The National Cervical Screening Program Renewal economic evaluation report estimated the program would cost $215 million in 2015 if screening recommendations remained the same[13].

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References

  1. 1.0 1.1 1.2 Australian Institute of Health and Welfare. Australian Cancer Incidence and Mortality (ACIM) books. [homepage on the internet] Canberra: AIHW; 2017 Feb 3 Available from: http://www.aihw.gov.au/acim-books/.
  2. Australian Institute of Health and Welfare, Australasian Association of Cancer Registries. Cancer in Australia: an overview, 2012. Canberra: AIHW; 2012. Report No.: Cancer series no. 74. Cat. no. CAN 70.
  3. Condon JR, Armstrong BK, Barnes T, Zhao Y. Cancer incidence and survival for indigenous Australians in the Northern Territory. Aust N Z J Public Health 2005 Apr;29(2):123-8 Abstract available at http://www.ncbi.nlm.nih.gov/pubmed/15915615.
  4. 4.0 4.1 4.2 4.3 4.4 4.5 International Agency for Research on Cancer. GLOBOCAN 2012: estimated cancer incidence, mortality and prevalence worldwide in 2012. Lyon, France: IARC; 2013 Dec Available from: http://globocan.iarc.fr/.
  5. Bekkers RL, Massuger LF, Bulten J, Melchers WJ. Epidemiological and clinical aspects of human papillomavirus detection in the prevention of cervical cancer. Rev Med Virol 2004 Mar;14(2):95-105 Abstract available at http://www.ncbi.nlm.nih.gov/pubmed/15027002.
  6. de Sanjosé S, Diaz M, Castellsagué X, Clifford G, Bruni L, Muñoz N, et al. Worldwide prevalence and genotype distribution of cervical human papillomavirus DNA in women with normal cytology: a meta-analysis. Lancet Infect Dis 2007 Jul;7(7):453-9 Abstract available at http://www.ncbi.nlm.nih.gov/pubmed/17597569.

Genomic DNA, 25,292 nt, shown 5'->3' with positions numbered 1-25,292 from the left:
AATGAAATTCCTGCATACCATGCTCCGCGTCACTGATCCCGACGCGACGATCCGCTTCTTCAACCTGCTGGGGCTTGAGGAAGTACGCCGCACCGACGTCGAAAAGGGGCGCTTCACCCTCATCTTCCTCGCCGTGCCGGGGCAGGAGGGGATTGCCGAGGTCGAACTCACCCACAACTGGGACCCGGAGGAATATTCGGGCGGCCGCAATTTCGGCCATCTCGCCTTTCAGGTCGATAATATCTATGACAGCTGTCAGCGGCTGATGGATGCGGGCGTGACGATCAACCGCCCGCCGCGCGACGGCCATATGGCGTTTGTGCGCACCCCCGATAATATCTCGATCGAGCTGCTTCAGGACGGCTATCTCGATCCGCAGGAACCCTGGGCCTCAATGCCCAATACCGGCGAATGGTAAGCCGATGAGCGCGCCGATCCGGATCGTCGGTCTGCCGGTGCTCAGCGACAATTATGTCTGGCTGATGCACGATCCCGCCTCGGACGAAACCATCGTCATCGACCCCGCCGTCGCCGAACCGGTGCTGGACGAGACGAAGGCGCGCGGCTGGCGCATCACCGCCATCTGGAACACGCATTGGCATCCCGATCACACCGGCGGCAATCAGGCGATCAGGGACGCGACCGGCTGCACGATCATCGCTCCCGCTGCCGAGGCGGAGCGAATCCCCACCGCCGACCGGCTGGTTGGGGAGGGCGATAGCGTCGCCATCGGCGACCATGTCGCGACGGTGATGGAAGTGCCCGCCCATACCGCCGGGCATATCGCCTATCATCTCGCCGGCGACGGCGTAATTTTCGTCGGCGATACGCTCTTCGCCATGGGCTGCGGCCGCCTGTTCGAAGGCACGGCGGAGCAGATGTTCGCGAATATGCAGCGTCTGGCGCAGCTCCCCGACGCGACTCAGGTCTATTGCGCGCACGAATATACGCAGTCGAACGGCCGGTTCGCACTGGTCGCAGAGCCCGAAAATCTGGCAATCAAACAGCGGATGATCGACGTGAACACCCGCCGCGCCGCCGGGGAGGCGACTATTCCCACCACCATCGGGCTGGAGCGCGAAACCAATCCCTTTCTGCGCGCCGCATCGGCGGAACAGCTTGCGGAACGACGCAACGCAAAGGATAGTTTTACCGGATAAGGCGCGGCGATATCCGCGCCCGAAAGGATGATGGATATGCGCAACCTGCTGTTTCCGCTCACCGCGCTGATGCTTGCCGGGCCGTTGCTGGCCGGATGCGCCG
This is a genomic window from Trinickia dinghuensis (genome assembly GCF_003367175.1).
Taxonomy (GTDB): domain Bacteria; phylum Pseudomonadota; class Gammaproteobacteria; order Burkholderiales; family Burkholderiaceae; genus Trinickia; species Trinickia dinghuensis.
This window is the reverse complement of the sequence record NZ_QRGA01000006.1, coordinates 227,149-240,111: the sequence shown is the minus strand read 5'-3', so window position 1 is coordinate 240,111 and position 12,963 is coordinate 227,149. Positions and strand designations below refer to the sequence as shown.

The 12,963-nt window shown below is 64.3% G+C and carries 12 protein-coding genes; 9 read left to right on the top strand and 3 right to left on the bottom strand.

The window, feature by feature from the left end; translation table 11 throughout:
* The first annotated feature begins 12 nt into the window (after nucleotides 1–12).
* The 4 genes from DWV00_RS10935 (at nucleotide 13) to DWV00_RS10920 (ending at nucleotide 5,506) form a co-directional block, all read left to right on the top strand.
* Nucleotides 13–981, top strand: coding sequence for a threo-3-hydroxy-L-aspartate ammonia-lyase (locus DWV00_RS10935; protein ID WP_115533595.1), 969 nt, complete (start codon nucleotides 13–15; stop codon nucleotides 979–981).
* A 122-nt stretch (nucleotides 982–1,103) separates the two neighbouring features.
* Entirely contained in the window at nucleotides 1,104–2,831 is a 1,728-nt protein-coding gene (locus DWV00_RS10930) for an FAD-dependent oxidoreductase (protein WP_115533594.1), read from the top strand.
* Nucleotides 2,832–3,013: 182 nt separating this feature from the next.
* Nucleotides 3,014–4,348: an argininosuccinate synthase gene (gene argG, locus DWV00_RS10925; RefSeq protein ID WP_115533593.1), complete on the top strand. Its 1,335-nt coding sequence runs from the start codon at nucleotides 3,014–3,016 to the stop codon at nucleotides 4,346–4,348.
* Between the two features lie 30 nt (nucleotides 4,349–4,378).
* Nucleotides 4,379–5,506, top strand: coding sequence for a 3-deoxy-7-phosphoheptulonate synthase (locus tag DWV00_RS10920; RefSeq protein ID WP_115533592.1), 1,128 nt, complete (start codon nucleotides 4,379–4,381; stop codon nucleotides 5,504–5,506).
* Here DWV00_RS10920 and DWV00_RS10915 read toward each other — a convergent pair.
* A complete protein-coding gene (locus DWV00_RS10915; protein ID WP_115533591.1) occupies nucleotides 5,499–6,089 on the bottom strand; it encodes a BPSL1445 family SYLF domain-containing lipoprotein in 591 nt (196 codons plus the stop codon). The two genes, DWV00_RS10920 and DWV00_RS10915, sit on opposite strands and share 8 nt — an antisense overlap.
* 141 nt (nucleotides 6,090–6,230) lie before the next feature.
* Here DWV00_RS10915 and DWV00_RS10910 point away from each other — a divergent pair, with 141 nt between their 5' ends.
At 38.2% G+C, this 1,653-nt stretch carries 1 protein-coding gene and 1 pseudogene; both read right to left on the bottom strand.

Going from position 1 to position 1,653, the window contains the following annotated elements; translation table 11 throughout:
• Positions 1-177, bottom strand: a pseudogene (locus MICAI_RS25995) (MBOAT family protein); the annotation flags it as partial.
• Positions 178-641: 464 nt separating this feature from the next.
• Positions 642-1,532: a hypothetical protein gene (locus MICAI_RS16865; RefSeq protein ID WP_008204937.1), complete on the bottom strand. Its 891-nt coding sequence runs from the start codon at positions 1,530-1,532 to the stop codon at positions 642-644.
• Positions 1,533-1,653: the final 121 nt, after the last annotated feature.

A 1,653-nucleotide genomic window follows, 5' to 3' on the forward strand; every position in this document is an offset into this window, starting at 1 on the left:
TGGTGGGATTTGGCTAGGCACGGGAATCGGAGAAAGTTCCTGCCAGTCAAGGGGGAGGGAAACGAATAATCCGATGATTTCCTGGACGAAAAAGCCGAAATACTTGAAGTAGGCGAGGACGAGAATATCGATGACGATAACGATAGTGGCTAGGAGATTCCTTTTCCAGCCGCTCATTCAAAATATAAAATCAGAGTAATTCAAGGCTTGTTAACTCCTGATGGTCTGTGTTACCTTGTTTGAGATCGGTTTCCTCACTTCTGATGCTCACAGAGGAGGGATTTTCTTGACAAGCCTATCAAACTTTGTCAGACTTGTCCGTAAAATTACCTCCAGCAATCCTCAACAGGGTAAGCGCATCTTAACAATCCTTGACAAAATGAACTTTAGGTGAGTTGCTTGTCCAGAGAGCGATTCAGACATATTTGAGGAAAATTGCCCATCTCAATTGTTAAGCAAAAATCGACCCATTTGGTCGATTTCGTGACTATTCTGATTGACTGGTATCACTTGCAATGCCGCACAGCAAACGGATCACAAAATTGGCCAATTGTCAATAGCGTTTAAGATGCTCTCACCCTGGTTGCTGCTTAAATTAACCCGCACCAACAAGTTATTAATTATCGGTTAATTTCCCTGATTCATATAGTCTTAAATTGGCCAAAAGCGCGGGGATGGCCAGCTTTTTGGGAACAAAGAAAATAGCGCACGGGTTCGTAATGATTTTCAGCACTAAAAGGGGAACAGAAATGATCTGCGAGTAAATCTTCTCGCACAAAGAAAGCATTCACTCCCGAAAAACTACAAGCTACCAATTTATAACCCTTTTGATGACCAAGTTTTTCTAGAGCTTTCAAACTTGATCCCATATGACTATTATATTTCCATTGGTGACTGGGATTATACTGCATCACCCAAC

7. 7.0 7.1 7.2 Australian Institute of Health and Welfare. Cervical screening in Australia 2011–2012. Canberra: AIHW; 2014. Report No.: Cancer series no.82. Cat. no. CAN 79. Available from: http://aihw.gov.au/publication-detail/?id=60129546865.
  8. Jemal A, Bray F, Center MM, Ferlay J, Ward E, Forman D. Global cancer statistics. CA Cancer J Clin 2011 Mar;61(2):69-90 Abstract available at http://www.ncbi.nlm.nih.gov/pubmed/21296855.
  9. Sasieni P, Castanon A, Cuzick J. Effectiveness of cervical screening with age: population based case-control study of prospectively recorded data. BMJ 2009 Jul 28;339:b2968 Abstract available at http://www.ncbi.nlm.nih.gov/pubmed/19638651.
  10. FUTURE I and II Study Group, Ault KA, Joura EA, Kjaer SK, Iversen OE, Wheeler CM, et al. Adenocarcinoma in situ and associated human papillomavirus type distribution observed in two clinical trials of a quadrivalent human papillomavirus vaccine. Int J Cancer 2011 Mar 15;128(6):1344-53 Abstract available at http://www.ncbi.nlm.nih.gov/pubmed/20949623.
  11. 11.0 11.1 11.2 Lew JB, Howard K, Gertig D, Smith M, Clements M, Nickson C, et al. Expenditure and resource utilisation for cervical screening in Australia. BMC Health Serv Res 2012 Dec 5;12:446 Abstract available at http://www.ncbi.nlm.nih.gov/pubmed/23216968.
  12. Australian Institute of Health and Welfare. Health system expenditure on cancer and other neoplasms in Australia 2008-09. Canberra: AIHW; 2013 Dec 16. Report No.: Cancer series 81. Cat. no. CAN 78. Available from: http://aihw.gov.au/publication-detail/?id=60129545611.
  13. Medical Service Advisory Committee. National Cervical Screening Program Renewal: Executive summary. Commonwealth of Australia; 2013 Nov. Report No.: MSAC application no. 1276. Available from: http://www.cancerscreening.gov.au/internet/screening/publishing.nsf/Content/754127911763F571CA257B8A001ADDC5/$File/WebAccessiblility_Combined_Executive_summary__Final_27Nov2013_SentToDoHA.pdf.